New world, New expirence

Starting up in high school.

2-way road

The beginning of High School is a very difficult time in an young adults life as most of you know. The student is breaking a new milestone in the young life, and it can be rough. However, there are many different ways you can look at your child's ride through High School!
It can be a fun and exciting ride or an terrifying ride, you can help your child help make his or her's choices with good guidelines and values. Your child will make selections in High School that will pave the way for them in anything they want to be in life.

How to support High School students

Students need to have a balance of independence and need to be supports as well.

"The transition into adolescence is characterized by often-conflicting desires for autonomy and independence coupled with the need for support" (Frey). When a student begins High School they really feel like they may be grown up enough to take on everything head on and at once, but that's not the case. Parents must keep an eye on their child but from a distance. The child needs to start getting the feel of independence in there life because that will show how they will act when they are independent in their future life. Ask about their day at school, have dinner at the table and have conversations with your child. you should put in your opinion of what your child should do in certain situations but let them ultimately make the choice in the end so they can learn from choices, mistakes or not.

The realationship between you and your child.

"Adolescents are vulnerable to becoming involved in problematic behaviors,

disengaging academically, and dropping out of school" (Frey). This is why you should be involved in your child's experience as a freshman. Even if you have a close relationship with your child your child could participate in risk taking behaviors. The child could show signs of rebellious behavior because of new groups of kids they could associated with or from neglect at school. You must always support your child in the things they do at school.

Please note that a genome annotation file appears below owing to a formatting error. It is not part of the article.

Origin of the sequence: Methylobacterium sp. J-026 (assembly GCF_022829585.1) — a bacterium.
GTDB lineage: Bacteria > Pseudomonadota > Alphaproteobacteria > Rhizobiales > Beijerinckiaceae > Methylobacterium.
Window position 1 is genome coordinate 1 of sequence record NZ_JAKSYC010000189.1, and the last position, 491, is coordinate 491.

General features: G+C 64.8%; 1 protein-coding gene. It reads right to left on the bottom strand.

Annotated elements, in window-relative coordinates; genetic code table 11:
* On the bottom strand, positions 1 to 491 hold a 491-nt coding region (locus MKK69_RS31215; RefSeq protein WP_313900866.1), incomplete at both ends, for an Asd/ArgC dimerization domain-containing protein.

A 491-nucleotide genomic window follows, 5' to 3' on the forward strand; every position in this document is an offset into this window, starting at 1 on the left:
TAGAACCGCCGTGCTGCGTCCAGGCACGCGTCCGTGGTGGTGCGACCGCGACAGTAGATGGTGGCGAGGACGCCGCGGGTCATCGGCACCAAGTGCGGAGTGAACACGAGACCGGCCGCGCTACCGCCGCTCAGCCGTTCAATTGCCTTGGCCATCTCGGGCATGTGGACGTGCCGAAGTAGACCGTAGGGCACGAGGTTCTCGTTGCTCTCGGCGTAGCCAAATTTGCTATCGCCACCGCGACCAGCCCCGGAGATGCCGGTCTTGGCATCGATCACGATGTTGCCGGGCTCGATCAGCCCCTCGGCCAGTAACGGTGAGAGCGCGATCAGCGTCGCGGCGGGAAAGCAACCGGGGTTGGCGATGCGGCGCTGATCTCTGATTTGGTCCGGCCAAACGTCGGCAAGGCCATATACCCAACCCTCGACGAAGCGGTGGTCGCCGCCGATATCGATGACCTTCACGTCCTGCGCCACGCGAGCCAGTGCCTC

Parental warmth, supervision, support and involvement help children cope despite

challenging environments (Frey).
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One on One with your child

In High School your child is really wanting to identify them self as a person and label them self, and self esteem is a critical part of the mind to have if they are to be of a positive group of people and progress in future society. "Young people who are identity achieved or exploring have higher self-esteem, feel more in control of their own lives, are more likely to view school and work as feasible avenues for realizing their aspirations, and are more advanced in moral reasoning" (Berk 404). Helping your child find what they want to do with their life is obviously a very big step in your child's life. Its very important they know what they want to, and High School is when they seriously start to talk about what they want to do.

Be their bestfriend

The most important thing you can do it definitely BE THEIR BEST FRIEND! If you stay the child's best friend they will always open up to you and will let you help them with difficult situations and let you help them. Your child will always value your opinion even if they don't at the first, because you're their parent and nothing can change that. If your patient and trusting with your child it will be healthy for you and your child. You have been there been in High School yourself and you know how it is in High School, the players may change but the game remains the same. At the end of the day you know the main goal for your child is to have a healthy and fun High School experience and graduate. Even though your child is the one going through the experience, it will still be and experience for you to.

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Frey, A., Ruchkin, V., Martin, A., & Schwab-Stone, M. (2009). Adolescents in Transition: School and Family Characteristics in the Development of Violent Behaviors Entering High School. Child Psychiatry & Human Development, 40(1), 1-13. doi:10.1007/s10578-008-0105-x

Berk, L. (2010). Development throuth the lifespan. (5 ed., p. 404). Boston, MA: Pearson Education, Inc.